Apparently, it's not the gearbox or reduction machinery that causes the problems at that size, but the vane adjustment mechanisms. The vanes are so long that the torsional forces increase exponentionally (particularly considering the wind-gust factor). However, they can actually replace the lot from within the hub itself, which is about eight metres (some 25 feet) in diameter. Very interesting technology.

MsG
 
#7
stoatman said:
What about the conventional power that will have to be built to take up the slack from these new wind turbines when the wind is either not blowing or is blowing too hard, and will be sitting idle but turning and burning the rest of the time? The only reason these things exist at all is due to huge subsidies and to be seen to be being "green".

A mate of mine works for Shell who operate lots of turbines in Germany, and he confided in me that sometimes when there is not enough wind they run the turbines off the grid to make them look like they're generating power, when in fact they are using it.
I can assure you that although a fossil fuel powerstation may be idling to cover for when the wind does indeed drop a powerstation at idle produces far less carbon dioxide than a powerstation running at full tilt. This can quite easily fit into the grid systems as our powerstations have times of low activity (in low demand when the demand is met mainly from nuclear and the newest coal etc) and at times of high demand they'll be running almost flat out (most of them). Therefore they are an environmentally sound idea, they DO reduce carbon emissions. They also reduce our dependance on fossil fuels, mainly gas, which we will be have to import 90% of our needs by 2020.

Running turbines of the grid may be a good way of controlling the grid - To maintain a steady current and voltage - with coal (which changes it's load slowly) and renewables in abundance the ability to literally "dump" surplus electricity (when it can not be sold to france etc) could be a useful assest. As far as I know that is not done in this country.

Wind power is becoming more and more economic, remember we saw the prices of wholesale gas rise by 75% over the winter and the overall trend suggested for energy prices is upwards, while the cost of wind reduces through economies of scale and maturing technology.

The final thing to remember re. wind is that the wind does not suddenly stop all over the country, it does not suddenly go to gale force all over the country. Offshore wind also has higher load factors as it less influenced by local topography and so has higher wind speeds generally which are also more consistent
 
#8
stoatman said:
A mate of mine works for Shell who operate lots of turbines in Germany, and he confided in me that sometimes when there is not enough wind they run the turbines off the grid to make them look like they're generating power, when in fact they are using it.
Well, that sounds really believable. Excuse me while I busy myself with a pinch of salt. :D :D :D

There are loads of technologies available to take up the slack. All of them environmentally friendly. Quite apart from the fact that offshore windfarms (and windfarms in general) are where they are BECAUSE the wind blows more or less constantly.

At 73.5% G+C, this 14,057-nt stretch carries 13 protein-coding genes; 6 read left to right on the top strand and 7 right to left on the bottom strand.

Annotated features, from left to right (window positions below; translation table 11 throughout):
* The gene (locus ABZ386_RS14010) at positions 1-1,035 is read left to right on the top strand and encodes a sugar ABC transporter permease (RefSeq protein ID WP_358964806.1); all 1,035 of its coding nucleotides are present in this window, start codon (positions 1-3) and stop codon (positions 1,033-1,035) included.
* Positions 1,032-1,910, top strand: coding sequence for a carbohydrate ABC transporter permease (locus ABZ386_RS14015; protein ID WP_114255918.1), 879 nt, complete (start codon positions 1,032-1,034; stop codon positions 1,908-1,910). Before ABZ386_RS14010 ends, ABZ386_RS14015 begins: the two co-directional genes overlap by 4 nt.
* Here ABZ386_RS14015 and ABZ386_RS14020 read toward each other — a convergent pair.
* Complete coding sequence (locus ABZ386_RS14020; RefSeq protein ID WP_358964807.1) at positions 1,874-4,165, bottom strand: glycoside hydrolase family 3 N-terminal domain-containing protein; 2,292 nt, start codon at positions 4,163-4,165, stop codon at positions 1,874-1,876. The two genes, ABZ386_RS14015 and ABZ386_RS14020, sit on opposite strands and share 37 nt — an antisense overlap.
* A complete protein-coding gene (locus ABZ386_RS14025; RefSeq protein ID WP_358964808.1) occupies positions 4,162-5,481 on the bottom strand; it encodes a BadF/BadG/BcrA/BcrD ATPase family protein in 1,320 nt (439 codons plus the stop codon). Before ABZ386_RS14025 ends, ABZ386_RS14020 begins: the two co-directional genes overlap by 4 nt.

MsG
 
#9
Bugsy7 said:
crabby said:
7MW is huge, the technology and materials going into the gearbox must be something else
Apparently, it's not the gearbox or reduction machinery that causes the problems at that size, but the vane adjustment mechanisms. The vanes are so long that the torsional forces increase exponentionally (particularly considering the wind-gust factor). However, they can actually replace the lot from within the hub itself, which is about eight metres (some 25 feet) in diameter. Very interesting technology.

MsG
We should meet down the pub sometime for a chat. Although I've studied pretty much everything to do with wind turbines (socially) and also looked into the physics of windspeed etc I've hardly touched on the actual physical properties of vane adjustment etc. I understand the theory of feathering blades etc
 
#10
Crabby and Bugsy7,


Are you 2 wind-up merchants or what???
 
#11
merkator said:
Crabby and Bugsy7,


Are you 2 wind-up merchants or what???
why? Because we have experience of what we're talking about? As opposed to the rubbish that spouts forth from anti-wind groups about "keeping powerstations running" etc. There are many problems with wind power to admit to, just as there are about any fuel source. But ignorant and inaccurate cr*ap doesn't do anyone any good.
 
#12
crabby said:
merkator said:
Crabby and Bugsy7,


Are you 2 wind-up merchants or what???
why? Because we have experience of what we're talking about? As opposed to the rubbish that spouts forth from anti-wind groups about "keeping powerstations running" etc. There are many problems with wind power to admit to, just as there are about any fuel source. But ignorant and inaccurate cr*ap doesn't do anyone any good.
Ah, Crabby. I think you bit there. Sounds to me like it should read WIND up merchants. :D :D :D

Of course, I could be wrong. In which case I've managed to make a bit of a tit of meself. Oh well!

MsG
 
#13
Bugsy7 said:
crabby said:
merkator said:
Crabby and Bugsy7,


Are you 2 wind-up merchants or what???
why? Because we have experience of what we're talking about? As opposed to the rubbish that spouts forth from anti-wind groups about "keeping powerstations running" etc. There are many problems with wind power to admit to, just as there are about any fuel source. But ignorant and inaccurate cr*ap doesn't do anyone any good.
Ah, Crabby. I think you bit there. Sounds to me like it should read WIND up merchants. :D :D :D